“Pondering”

Luke 1:26-38 and Luke 2:1-20

Christmas Eve, Year A - 24 December 2013

The Rev. Todd R. Goddard, pastor

West Walworth: Zion & East Rochester United Methodist Churches

 

Luke 1:26-38

Luke 2:1-20

 

Prayer.

 

Quiet fills the moment

for a young woman to ponder.

 

“Ponder” is a middle English word,

Webster reports,

first used in the 14th century

that means

to weigh in the mind,

to think about

or reflect on,

to think or consider especially

quietly,

soberly,

and deeply.

 

When I think of one pondering

my mind takes me to Auguste Rodin’s famous figure

“The Thinker”

a commonly recognized symbol of philosophy and learning.

“The Thinker” sits atop the gates of hell,

inspired by Dante’ “Divine Comedy”.

Sadly, I found no classical example

of women thinking,

or pondering.

There are a lot of photo stock images on Google Images,

but nothing from the great artists.

Ponder this evening

causes one to go all the way back

to the Gospel of Luke,

in the original Greek:

  • “dielogizeto: def - to reason.”

  • “sumballousa: def - to throw together thoughts.”

Pondering causes

one to be led back

to Mary.

 

The angels words

“Greetings, favored one!”

caused Mary to ponder.

Luke records: she was much perplexed by his words

and pondered what sort of greeting this might be.

The angel Gabriel’s delivers his revelation from which

Mary draws her pondering to conclusion:

““Here am I, the servant of the Lord;

let it be with me according to your word.”

Pondering leads to acceptance.

 

On this dark evening,

a bunch of angles swarm

a group of shepherds

keeping watch over their flocks.

The angels deliver their message

and it  results in a trek into town

to find the baby.

They report to the new teen aged mother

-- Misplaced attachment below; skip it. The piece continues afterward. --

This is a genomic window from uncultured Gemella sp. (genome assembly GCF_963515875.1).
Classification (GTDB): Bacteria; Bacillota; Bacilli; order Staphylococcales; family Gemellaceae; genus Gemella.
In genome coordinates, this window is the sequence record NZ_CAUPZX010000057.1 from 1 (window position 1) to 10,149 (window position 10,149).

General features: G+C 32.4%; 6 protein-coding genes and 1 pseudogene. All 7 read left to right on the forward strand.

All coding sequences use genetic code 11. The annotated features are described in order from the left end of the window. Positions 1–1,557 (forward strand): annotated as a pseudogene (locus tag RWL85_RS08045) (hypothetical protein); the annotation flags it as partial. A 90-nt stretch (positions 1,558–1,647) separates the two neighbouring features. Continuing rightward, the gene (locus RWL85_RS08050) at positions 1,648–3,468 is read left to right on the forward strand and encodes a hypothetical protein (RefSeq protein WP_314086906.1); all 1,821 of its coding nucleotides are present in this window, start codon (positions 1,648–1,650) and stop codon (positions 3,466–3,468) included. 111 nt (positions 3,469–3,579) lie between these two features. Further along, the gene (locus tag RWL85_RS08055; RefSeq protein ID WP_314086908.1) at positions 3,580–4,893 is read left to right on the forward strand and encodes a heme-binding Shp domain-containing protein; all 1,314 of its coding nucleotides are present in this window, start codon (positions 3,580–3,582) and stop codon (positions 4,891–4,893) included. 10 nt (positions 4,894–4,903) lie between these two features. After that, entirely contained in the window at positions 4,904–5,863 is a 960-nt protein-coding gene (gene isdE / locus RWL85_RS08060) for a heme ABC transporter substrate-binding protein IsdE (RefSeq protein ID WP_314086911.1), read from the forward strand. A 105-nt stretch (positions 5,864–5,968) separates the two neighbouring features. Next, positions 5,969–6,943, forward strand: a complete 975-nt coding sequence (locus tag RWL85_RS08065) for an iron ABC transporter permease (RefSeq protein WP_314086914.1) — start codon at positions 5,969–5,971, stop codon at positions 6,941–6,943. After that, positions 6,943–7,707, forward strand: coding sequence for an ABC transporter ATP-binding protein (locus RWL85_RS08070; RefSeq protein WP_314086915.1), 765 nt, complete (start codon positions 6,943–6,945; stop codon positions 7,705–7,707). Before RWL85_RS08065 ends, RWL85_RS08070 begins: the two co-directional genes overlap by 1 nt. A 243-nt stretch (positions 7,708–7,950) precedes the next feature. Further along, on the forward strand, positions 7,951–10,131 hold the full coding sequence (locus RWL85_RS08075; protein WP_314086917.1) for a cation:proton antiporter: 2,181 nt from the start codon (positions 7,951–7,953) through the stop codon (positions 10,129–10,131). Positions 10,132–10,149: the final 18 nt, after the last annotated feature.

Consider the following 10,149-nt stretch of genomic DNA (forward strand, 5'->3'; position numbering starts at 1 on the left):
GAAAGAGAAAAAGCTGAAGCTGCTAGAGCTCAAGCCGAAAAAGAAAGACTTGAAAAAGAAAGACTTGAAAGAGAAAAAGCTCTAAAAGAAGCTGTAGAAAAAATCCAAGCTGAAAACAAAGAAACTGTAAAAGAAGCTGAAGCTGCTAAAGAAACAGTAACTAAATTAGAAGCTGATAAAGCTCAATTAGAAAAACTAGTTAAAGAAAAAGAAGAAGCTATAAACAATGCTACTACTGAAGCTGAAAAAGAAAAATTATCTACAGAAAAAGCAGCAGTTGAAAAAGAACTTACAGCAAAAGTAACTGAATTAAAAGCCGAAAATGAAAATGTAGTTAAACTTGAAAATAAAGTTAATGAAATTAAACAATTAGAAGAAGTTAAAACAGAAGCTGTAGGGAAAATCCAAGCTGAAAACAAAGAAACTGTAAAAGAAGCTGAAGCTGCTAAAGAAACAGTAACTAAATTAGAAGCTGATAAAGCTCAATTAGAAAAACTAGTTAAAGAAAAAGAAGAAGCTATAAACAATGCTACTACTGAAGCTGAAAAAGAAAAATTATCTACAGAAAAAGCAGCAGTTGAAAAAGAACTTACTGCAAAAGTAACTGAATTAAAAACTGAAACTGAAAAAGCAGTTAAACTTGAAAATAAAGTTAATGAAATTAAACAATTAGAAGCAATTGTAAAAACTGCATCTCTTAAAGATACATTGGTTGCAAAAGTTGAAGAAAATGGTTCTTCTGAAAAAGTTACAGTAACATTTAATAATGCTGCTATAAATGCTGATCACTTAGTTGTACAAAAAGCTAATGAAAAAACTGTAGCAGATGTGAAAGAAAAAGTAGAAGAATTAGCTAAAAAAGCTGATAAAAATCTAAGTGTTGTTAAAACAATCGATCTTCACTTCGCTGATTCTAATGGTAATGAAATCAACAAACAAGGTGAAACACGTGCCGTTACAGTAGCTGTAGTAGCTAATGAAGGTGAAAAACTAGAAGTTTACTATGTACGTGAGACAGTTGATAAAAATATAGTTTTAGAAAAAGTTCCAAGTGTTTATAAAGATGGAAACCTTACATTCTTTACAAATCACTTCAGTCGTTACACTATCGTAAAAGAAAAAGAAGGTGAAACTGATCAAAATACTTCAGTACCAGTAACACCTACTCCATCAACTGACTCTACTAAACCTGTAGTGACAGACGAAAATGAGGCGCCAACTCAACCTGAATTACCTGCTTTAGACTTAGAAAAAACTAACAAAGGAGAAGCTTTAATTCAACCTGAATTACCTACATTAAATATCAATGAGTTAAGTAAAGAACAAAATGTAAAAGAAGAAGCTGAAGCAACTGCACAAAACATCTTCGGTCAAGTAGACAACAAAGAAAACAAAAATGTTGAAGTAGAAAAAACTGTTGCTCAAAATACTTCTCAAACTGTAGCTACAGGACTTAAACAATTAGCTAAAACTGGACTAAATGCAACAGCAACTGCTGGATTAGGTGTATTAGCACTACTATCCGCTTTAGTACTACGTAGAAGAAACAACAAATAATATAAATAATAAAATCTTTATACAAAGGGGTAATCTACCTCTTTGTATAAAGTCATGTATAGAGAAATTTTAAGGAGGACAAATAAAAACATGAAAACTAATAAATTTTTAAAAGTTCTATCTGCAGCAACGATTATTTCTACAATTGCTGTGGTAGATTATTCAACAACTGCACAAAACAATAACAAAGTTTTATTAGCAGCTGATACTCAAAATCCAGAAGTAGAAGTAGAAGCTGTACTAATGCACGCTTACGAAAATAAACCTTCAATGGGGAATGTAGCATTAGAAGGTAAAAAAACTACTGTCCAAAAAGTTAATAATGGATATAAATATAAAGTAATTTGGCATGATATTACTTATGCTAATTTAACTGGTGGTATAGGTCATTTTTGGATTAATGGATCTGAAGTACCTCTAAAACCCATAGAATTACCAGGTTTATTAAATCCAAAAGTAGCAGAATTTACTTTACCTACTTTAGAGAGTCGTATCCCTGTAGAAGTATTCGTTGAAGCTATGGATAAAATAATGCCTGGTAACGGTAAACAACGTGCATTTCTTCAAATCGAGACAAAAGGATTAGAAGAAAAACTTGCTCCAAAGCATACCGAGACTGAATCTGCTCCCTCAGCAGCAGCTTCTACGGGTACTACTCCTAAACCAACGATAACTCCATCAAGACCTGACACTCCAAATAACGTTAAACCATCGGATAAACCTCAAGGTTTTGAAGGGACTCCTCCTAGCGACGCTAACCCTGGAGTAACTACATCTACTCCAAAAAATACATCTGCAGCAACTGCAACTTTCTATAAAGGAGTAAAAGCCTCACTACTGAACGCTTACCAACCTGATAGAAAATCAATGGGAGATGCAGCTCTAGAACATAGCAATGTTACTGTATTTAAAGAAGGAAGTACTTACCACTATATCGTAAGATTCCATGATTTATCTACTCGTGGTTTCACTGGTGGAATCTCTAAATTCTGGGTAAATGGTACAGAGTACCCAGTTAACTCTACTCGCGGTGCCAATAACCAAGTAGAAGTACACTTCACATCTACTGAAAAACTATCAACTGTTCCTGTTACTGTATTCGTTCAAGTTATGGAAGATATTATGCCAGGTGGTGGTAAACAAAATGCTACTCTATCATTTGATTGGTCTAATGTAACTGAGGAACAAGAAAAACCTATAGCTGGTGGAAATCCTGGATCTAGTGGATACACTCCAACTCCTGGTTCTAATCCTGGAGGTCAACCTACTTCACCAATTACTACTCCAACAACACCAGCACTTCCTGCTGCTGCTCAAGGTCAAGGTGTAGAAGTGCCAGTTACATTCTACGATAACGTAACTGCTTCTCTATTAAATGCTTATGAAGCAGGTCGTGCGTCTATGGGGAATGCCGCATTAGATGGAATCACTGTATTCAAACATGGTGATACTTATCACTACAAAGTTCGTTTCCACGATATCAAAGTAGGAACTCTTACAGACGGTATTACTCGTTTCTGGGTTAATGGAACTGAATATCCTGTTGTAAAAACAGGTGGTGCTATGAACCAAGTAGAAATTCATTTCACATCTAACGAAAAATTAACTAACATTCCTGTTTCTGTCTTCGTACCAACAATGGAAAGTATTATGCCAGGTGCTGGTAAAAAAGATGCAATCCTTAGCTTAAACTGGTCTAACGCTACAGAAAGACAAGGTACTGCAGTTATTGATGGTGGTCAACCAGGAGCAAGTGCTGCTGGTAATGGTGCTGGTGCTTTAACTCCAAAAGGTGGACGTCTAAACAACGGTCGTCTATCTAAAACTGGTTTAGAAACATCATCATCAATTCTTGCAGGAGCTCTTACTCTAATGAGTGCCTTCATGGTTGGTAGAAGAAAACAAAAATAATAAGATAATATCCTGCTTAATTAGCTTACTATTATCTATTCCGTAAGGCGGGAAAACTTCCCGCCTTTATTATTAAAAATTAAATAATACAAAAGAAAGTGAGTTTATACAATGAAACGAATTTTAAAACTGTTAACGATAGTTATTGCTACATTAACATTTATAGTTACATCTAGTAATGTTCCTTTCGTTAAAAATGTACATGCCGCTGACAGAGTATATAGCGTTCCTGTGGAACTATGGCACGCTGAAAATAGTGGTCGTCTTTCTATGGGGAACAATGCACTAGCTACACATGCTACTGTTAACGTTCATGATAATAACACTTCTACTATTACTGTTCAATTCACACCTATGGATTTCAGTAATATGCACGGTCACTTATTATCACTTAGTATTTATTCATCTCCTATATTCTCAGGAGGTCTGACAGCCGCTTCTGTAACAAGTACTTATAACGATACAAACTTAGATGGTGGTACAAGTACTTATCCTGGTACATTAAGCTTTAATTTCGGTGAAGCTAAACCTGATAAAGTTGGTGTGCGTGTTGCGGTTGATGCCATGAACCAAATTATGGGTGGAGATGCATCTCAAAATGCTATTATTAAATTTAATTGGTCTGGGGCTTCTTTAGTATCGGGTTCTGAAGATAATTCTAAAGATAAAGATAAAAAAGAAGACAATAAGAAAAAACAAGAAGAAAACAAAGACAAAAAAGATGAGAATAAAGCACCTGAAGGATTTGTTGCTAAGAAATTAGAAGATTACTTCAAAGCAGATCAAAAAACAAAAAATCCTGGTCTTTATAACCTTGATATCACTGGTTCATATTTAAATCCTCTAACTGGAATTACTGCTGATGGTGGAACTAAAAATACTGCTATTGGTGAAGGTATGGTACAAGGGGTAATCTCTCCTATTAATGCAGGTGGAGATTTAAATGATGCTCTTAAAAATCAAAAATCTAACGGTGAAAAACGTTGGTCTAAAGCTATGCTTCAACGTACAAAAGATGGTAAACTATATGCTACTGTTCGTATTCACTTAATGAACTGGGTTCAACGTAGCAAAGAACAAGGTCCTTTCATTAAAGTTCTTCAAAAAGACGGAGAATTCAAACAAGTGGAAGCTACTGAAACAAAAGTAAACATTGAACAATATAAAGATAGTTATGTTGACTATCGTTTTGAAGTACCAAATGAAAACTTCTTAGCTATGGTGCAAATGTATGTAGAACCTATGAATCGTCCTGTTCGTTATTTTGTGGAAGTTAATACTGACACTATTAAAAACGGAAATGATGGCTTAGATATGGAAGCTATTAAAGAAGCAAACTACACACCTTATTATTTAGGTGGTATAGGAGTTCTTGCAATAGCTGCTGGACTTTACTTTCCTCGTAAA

of their angelic encounter and revelation.

This, again caused Mary to ponder.

She treasured the words of the shepherds

and pondered them in her heart.

Pondering; does this appear

to be a maternal trend?

 

In a Gospel passage soon to be read

in some future Sunday,

Mary loses track of her 12 year old son

and returns to the Jerusalem temple

only to find Jesus sitting with the teachers,

where he was

“listening to them and asking them questions.”

Mary asks his son forthright,

“Child, why have you treated us like this?

Look, your father and I have been searching for you in great anxiety.”

Jesus said to them,

“Why were you searching for me?

Did you not know that I must be in my Father’s house?”

And his mother pondered all these things in her heart. (Luke 2:51)

 

Pondering appears to be a common characteristic

of Mary, the mother of our Lord.

 

Let us look a little closer

at the Good News of Christmas.

 

Mary throws together her thoughts:

of an angel visit,

his report that she will

immaculately conceive,

and become the mother of God’s Son.

Now there is something one doesn’t hear every day!

 

Just imagine what Mary began to think about:

Explaining a pregnancy to a fiance,

to parents and family.

Would she be believed?

Would her fiance, Joseph, leave her,

knowing full well he wasn’t the father of her child?

Worse yet,

Would she be cast out and stoned to death as an adulterer?

Her conclusions might be the difference between life and death.

What about God working a miracle through me?

Me?

the mother of God?  

the mother of a Holy child?

With a snap back to reality,

Gabriel speaks,

“For nothing will be impossible with God.”

In an instant, Mary responds,

“Here am I, the servant of the Lord;

let it be with me according to your word.”

 

Mary’s pondering began with the temporal,

but ends with acceptance of the eternal.

“Fear not,”

eases the concerns of this world.

“Nothing will be impossible with God,”

brings Mary over the tipping point

and into the realm of Divine acceptance.

Pondering erases fear

and confirms her faith.